There are some odd stats out of the fossil-fuel world these last couple of days:
- Fuel prices are up across the country, which is disturbing but not particularly odd.
- Families paid an average of nearly $3,000 for fuel in 2012, or about 4% of the average household annual income. That’s the highest percentage in about 30 years. Again, sad, but not surprising or odd.
- The amount of miles traveled by each household has increased significantly over the last 30 years, which seems to be in line with all these other trends.
So what’s the odd part about this latest news?
Last year, U.S. gas consumption *fell* to its lowest level since 2001. So, we’re using less gas, but paying more than ever and driving farther than ever. That, my friends, is odd.
I’d say we could credit the new turbo-assisted small-displacement engines as part of the reason for using less fuel, but that might not be the case. The Consumer Reports people have found that most of those engines don’t live up to their promises and that larger non-turbo engines might be just as efficient and more powerful. Here’s a quote:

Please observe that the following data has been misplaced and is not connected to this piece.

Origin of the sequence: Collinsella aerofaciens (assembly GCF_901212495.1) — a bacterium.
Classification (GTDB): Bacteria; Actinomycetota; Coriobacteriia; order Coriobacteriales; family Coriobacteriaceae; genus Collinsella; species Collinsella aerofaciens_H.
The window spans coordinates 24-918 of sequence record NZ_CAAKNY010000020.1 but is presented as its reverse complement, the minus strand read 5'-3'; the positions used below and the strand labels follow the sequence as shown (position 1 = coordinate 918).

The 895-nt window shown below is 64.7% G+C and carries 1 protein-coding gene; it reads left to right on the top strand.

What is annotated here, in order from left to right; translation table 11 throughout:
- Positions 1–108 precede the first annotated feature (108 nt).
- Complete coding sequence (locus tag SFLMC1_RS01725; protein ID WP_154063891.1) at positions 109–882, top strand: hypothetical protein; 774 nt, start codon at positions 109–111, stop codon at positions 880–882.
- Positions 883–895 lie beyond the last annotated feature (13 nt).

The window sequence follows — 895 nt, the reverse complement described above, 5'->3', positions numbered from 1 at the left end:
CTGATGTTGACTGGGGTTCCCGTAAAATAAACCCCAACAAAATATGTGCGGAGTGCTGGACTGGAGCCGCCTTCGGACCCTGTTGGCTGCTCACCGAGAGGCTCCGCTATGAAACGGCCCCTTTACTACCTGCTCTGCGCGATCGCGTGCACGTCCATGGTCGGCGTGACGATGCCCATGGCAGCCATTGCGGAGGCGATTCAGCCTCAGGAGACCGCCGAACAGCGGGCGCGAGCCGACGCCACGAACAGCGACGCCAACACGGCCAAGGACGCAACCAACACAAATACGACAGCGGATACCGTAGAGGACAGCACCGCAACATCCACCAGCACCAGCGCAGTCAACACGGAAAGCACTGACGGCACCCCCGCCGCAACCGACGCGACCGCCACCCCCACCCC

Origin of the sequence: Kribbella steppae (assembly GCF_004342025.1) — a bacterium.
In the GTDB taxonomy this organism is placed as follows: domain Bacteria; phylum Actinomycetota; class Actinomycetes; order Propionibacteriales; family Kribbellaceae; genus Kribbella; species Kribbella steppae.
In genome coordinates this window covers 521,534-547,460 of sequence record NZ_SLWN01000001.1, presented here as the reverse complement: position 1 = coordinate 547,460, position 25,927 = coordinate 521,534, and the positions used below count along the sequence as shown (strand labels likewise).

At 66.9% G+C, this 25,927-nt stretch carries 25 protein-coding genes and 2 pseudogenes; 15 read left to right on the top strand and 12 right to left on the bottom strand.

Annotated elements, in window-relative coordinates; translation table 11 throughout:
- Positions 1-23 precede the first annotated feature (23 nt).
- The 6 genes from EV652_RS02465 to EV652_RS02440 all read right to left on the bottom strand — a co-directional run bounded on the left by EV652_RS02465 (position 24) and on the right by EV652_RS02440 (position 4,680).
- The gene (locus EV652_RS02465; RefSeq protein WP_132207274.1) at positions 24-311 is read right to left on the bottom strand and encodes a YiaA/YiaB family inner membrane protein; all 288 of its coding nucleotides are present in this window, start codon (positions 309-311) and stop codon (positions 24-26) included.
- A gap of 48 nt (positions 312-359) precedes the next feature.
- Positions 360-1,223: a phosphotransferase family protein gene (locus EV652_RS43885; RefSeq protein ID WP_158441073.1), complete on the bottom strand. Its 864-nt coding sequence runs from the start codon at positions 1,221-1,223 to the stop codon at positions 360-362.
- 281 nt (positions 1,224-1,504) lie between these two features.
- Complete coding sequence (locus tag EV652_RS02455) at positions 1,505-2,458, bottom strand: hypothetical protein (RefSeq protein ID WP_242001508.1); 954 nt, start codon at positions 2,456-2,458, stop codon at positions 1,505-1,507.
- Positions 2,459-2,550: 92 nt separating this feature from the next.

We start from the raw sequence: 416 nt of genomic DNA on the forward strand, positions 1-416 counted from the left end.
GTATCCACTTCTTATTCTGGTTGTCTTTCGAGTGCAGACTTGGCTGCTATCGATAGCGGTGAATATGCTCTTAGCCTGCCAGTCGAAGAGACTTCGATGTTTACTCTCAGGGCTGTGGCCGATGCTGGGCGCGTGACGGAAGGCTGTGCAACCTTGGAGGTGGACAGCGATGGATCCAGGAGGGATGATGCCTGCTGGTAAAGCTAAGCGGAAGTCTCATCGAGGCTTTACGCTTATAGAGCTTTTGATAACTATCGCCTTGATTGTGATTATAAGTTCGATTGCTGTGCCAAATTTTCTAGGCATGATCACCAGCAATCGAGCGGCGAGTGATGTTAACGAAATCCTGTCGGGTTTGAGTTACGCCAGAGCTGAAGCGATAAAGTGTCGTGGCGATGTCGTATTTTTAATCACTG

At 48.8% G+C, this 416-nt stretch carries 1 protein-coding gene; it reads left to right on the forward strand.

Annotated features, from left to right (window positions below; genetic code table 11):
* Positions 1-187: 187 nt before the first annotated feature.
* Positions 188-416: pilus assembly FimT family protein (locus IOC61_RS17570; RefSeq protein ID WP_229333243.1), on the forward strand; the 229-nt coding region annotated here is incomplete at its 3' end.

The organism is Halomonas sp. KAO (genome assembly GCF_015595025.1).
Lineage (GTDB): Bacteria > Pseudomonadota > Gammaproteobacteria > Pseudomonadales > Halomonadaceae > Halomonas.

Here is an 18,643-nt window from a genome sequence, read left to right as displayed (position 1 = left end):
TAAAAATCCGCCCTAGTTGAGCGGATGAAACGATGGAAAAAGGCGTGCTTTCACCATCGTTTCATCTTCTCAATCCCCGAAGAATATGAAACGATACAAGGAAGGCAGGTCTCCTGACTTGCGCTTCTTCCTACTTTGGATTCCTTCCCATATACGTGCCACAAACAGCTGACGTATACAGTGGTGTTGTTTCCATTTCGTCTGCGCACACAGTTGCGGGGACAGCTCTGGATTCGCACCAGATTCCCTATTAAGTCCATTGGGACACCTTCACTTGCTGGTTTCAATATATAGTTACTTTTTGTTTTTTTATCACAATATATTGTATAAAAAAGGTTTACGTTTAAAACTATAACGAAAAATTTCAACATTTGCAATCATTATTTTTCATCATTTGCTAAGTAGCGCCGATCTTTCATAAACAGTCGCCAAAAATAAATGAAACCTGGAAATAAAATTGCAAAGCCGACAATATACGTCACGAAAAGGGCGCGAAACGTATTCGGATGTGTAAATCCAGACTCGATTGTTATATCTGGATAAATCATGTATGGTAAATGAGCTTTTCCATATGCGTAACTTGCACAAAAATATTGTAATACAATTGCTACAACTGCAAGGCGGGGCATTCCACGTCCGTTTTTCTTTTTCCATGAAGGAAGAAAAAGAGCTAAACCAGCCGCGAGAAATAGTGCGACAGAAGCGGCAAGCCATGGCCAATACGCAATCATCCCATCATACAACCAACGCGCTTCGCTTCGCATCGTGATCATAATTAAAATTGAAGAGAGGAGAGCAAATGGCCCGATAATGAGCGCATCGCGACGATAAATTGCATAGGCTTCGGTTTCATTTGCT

By now, we’ve tested many cars with these engines, and lots of competitors with traditional, naturally-aspirated powerplants, big and small. Generally, the turbocharged cars have slower acceleration and no better fuel economy than the models with bigger, conventional engines.
Well that’s a turbo-powered downer. Since hybrids still have a tiny fraction of the market, we have to assume that the vast majority of passenger vehicles are so efficient with gas engines that we can drive more miles and use less fuel than ever. Unfortunately, it still costs a small fortune to keep our cars full. Maybe if we could figure out how to decrease the number of miles we drive, we would finally begin to reduce our collective gas bill.
The simple answer to saving money, it seems, is to purchase a conventional gas engine and just drive less. No big surprise!
Is it time to forget about about turbo tech, move on from hybrids and just accept that oil will be a part of our foreseeable future?